Naomi Timperley is a non-executive director and consultant at Alt Theory, a growth and innovation agency. Naomi is now working with IN4.0 Group and The Landing at MediaCityUK to create FreelanceHER 100, an accelerator to help kick-start the freelance careers of women who have lost their jobs due to COVID-19. She also sits on multiple boards, including FutureEverything and the Salford Business School Industry Advisory Board, and has featured in Computer Weekly’s list of the Top 50 Most Influential Women in UK IT 2018, 2019 and 2020.
“…it’s a very brave thing to do starting to take the plunge and work for yourself. I think certainly the women going through this programme will become braver, and they’ll become more confident in their abilities…”
My current roles
Today I am a non-executive director and consultant for Alt Theory, a growth and innovation agency. (I’ve taken part in Womanthology before so you can read more about my background in my last article.)
Alt Theory is based in Yorkshire and Manchester. We challenge businesses to grow in new and existing markets by cutting through the noise and focusing on the most important things in a business – the customer. The business is made up of a team of entrepreneurial thinkers, creatives and innovators focused on helping future-proof businesses.
We work with many different clients, but they are predominantly from the tech digital creative sector.
I’m also a co-founder of Tech North Advocates, a private sector-led coalition of expert individuals from the tech sector and broader community who are committed to championing the North of England’s potential as a world-class hub for tech and digital businesses. I also sit on a number of boards and I’m passionate about the tech sector. I have also been a mentor for eight years and I have mentored several hundred businesses
Helping female freelancers kick-starting their career
It’s a fully-funded programme that will focus on women for whom COVID has resulted in a career break, as well as mothers seeking to return to work and applicants from the BAME community. Ultimately, it’s for female freelancers in the creative digital tech and media sector across the ten boroughs of Greater Manchester.
The programme starts in January, runs through to March, and it is very community-focused. The programme is open for applications now until the 31st of December 2020.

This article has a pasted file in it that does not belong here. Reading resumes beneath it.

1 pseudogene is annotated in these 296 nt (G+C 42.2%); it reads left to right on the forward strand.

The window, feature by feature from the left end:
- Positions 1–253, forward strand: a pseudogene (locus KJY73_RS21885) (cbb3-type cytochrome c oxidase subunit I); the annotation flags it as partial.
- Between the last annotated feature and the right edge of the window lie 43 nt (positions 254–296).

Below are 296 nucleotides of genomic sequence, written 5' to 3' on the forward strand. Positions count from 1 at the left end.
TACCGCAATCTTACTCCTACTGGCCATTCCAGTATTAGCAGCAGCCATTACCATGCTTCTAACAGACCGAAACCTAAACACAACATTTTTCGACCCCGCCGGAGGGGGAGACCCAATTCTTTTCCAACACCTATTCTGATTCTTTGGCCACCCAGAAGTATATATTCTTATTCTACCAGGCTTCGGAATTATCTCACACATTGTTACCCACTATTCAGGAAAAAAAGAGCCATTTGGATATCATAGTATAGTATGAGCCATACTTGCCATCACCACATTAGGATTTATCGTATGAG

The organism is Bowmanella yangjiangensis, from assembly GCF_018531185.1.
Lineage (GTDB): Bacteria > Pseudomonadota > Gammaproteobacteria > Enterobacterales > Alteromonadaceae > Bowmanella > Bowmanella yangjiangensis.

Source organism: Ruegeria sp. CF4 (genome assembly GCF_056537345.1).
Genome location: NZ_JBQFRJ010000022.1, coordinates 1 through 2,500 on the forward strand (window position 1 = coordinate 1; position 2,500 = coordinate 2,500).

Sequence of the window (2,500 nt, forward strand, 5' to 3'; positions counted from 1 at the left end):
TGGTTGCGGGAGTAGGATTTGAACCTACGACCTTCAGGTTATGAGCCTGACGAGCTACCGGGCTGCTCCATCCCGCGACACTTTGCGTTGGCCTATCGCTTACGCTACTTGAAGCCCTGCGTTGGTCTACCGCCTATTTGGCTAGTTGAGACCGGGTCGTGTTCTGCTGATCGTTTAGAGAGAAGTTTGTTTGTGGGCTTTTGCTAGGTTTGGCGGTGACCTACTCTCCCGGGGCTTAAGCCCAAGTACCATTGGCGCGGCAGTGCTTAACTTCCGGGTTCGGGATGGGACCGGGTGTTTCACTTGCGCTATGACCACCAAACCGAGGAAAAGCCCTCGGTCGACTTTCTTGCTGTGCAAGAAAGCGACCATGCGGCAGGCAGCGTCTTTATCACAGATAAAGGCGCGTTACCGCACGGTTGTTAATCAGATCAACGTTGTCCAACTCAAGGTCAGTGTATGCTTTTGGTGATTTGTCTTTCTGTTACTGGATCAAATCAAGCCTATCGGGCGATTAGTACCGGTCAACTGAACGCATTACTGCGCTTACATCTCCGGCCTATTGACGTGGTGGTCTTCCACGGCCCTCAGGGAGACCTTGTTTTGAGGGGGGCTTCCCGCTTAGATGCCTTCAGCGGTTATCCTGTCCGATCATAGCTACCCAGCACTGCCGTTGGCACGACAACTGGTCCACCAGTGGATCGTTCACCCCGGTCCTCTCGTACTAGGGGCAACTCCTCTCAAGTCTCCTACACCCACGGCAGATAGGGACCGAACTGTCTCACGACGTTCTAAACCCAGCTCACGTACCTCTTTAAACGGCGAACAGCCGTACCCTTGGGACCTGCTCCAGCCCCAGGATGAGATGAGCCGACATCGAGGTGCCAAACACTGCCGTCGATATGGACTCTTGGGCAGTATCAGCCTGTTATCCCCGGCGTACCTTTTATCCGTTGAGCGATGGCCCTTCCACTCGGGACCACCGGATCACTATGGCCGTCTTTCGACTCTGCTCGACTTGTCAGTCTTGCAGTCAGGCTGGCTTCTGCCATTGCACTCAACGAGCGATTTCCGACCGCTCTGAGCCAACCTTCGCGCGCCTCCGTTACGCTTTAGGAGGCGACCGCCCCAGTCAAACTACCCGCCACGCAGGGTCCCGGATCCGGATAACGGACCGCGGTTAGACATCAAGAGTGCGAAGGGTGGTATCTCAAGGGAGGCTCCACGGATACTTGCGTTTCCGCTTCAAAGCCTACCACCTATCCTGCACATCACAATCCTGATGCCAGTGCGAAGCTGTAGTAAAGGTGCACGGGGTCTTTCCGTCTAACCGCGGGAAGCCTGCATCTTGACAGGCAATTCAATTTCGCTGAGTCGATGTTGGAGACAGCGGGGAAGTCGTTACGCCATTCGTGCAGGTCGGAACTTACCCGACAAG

We’ve put the workshops together very carefully to maximise the impact. So, for example, each workshop will be delivered at three different times because we’re conscious that some of our cohort of women on the programme may still be in employment.
This programme is all about creating an opportunity for 100 female freelancers to thrive. It’s about us helping them develop skills in business modelling, market validation, how to look at revenue streams and cost structures, as well as how to break into new markets.
The programme is also about recognising and maximising the exceptional strengths that are unique to the female freelancer. A couple of things that I think make women stand out as freelancers are their ability to multitask. Women can easily seamlessly switch between different jobs.
Addressing the issues that matter to women
I’ve mentored several hundred businesses over the years, and I’ve worked with thousands of accelerator programmes. So, I’ve taken the experience of being a freelancer myself and built that into this programme.
The very first workshop that we have is about being brave, because it’s a very brave thing to do starting to take the plunge and work for yourself. I think certainly the women going through this programme will become braver, and they’ll become more confident in their abilities.
There’s a really big thing about imposter syndrome. So, when applying for a job, a woman may look at a requirements list and think that because they are a woman, they’ve got to have every single thing on that list, whereas a man will look at it and say that he will just a apply for a job even if he only has two of the requirements in the list.
This is also about us creating a community of one hundred very diverse women since we’re targeting women from the 10 boroughs of Greater Manchester. We also want to encourage applications from women who wouldn’t usually put themselves forward for programmes like this.
Recognition and looking to the future
Computer Weekly is the industry-leading magazine for the IT sector and they have a list every year, which lists the most influential women in UK tech. I’ve been on the list for the last couple of years, and as I work in the tech sector but I’m not a techie, it’s a big deal for me to be recognised by a publication that I’ve been reading since the late 90s. I’ve also previously been described elsewhere as “…being at the bleeding edge of anything that is innovative…”, which I quite like!
Moving into next year I will continue doing what I am all about – encouraging entrepreneurial thinking and design thinking to solve problems, and also telling the stories of women and young people who don’t get the opportunity to tell their stories. I’m also really excited about FreelanceHER 100 starting in January. If you know a Manchester-based woman who might benefit, please do share the details with her.